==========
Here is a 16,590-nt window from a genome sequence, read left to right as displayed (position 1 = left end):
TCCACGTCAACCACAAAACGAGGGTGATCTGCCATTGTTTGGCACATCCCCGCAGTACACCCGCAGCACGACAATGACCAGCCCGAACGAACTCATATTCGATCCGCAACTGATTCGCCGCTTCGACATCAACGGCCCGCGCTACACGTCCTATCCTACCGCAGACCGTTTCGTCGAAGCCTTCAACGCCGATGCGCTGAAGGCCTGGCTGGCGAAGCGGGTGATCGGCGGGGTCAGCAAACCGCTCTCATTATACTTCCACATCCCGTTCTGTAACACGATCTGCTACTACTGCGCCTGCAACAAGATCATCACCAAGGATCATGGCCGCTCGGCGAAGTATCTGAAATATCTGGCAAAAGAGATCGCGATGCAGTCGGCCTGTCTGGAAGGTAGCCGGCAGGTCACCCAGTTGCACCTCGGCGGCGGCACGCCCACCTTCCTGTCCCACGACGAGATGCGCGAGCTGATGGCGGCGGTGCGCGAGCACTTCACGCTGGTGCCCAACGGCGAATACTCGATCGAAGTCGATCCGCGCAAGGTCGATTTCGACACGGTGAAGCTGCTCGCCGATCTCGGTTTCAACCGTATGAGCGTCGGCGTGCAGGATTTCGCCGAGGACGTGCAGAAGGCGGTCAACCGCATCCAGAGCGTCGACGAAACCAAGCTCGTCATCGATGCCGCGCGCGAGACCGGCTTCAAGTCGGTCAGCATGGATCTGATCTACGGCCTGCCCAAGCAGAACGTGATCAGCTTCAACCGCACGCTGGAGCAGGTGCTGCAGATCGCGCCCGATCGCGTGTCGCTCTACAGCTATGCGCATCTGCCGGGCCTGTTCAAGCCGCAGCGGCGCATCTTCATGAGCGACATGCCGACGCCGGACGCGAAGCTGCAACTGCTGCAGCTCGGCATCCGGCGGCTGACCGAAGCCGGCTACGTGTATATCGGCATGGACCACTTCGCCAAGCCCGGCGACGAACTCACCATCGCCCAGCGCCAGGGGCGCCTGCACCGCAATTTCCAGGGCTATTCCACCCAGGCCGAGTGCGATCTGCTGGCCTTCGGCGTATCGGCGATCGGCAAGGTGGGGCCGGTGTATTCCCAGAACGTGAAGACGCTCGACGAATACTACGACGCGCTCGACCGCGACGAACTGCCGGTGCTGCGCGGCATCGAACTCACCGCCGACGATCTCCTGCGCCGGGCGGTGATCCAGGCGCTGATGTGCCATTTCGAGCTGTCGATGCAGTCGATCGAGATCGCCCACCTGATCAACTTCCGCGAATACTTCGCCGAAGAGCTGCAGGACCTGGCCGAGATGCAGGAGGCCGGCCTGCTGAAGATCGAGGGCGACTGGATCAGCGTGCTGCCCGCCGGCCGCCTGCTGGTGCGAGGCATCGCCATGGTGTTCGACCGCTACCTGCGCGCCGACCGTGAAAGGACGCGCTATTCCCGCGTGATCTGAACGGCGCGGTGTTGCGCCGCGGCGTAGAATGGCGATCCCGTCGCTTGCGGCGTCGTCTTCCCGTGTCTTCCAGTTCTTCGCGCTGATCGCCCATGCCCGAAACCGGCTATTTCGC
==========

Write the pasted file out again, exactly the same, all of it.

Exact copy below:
Here is a 16,590-nt window from a genome sequence, read left to right as displayed (position 1 = left end):
TCCACGTCAACCACAAAACGAGGGTGATCTGCCATTGTTTGGCACATCCCCGCAGTACACCCGCAGCACGACAATGACCAGCCCGAACGAACTCATATTCGATCCGCAACTGATTCGCCGCTTCGACATCAACGGCCCGCGCTACACGTCCTATCCTACCGCAGACCGTTTCGTCGAAGCCTTCAACGCCGATGCGCTGAAGGCCTGGCTGGCGAAGCGGGTGATCGGCGGGGTCAGCAAACCGCTCTCATTATACTTCCACATCCCGTTCTGTAACACGATCTGCTACTACTGCGCCTGCAACAAGATCATCACCAAGGATCATGGCCGCTCGGCGAAGTATCTGAAATATCTGGCAAAAGAGATCGCGATGCAGTCGGCCTGTCTGGAAGGTAGCCGGCAGGTCACCCAGTTGCACCTCGGCGGCGGCACGCCCACCTTCCTGTCCCACGACGAGATGCGCGAGCTGATGGCGGCGGTGCGCGAGCACTTCACGCTGGTGCCCAACGGCGAATACTCGATCGAAGTCGATCCGCGCAAGGTCGATTTCGACACGGTGAAGCTGCTCGCCGATCTCGGTTTCAACCGTATGAGCGTCGGCGTGCAGGATTTCGCCGAGGACGTGCAGAAGGCGGTCAACCGCATCCAGAGCGTCGACGAAACCAAGCTCGTCATCGATGCCGCGCGCGAGACCGGCTTCAAGTCGGTCAGCATGGATCTGATCTACGGCCTGCCCAAGCAGAACGTGATCAGCTTCAACCGCACGCTGGAGCAGGTGCTGCAGATCGCGCCCGATCGCGTGTCGCTCTACAGCTATGCGCATCTGCCGGGCCTGTTCAAGCCGCAGCGGCGCATCTTCATGAGCGACATGCCGACGCCGGACGCGAAGCTGCAACTGCTGCAGCTCGGCATCCGGCGGCTGACCGAAGCCGGCTACGTGTATATCGGCATGGACCACTTCGCCAAGCCCGGCGACGAACTCACCATCGCCCAGCGCCAGGGGCGCCTGCACCGCAATTTCCAGGGCTATTCCACCCAGGCCGAGTGCGATCTGCTGGCCTTCGGCGTATCGGCGATCGGCAAGGTGGGGCCGGTGTATTCCCAGAACGTGAAGACGCTCGACGAATACTACGACGCGCTCGACCGCGACGAACTGCCGGTGCTGCGCGGCATCGAACTCACCGCCGACGATCTCCTGCGCCGGGCGGTGATCCAGGCGCTGATGTGCCATTTCGAGCTGTCGATGCAGTCGATCGAGATCGCCCACCTGATCAACTTCCGCGAATACTTCGCCGAAGAGCTGCAGGACCTGGCCGAGATGCAGGAGGCCGGCCTGCTGAAGATCGAGGGCGACTGGATCAGCGTGCTGCCCGCCGGCCGCCTGCTGGTGCGAGGCATCGCCATGGTGTTCGACCGCTACCTGCGCGCCGACCGTGAAAGGACGCGCTATTCCCGCGTGATCTGAACGGCGCGGTGTTGCGCCGCGGCGTAGAATGGCGATCCCGTCGCTTGCGGCGTCGTCTTCCCGTGTCTTCCAGTTCTTCGCGCTGATCGCCCATGCCCGAAACCGGCTATTTCGC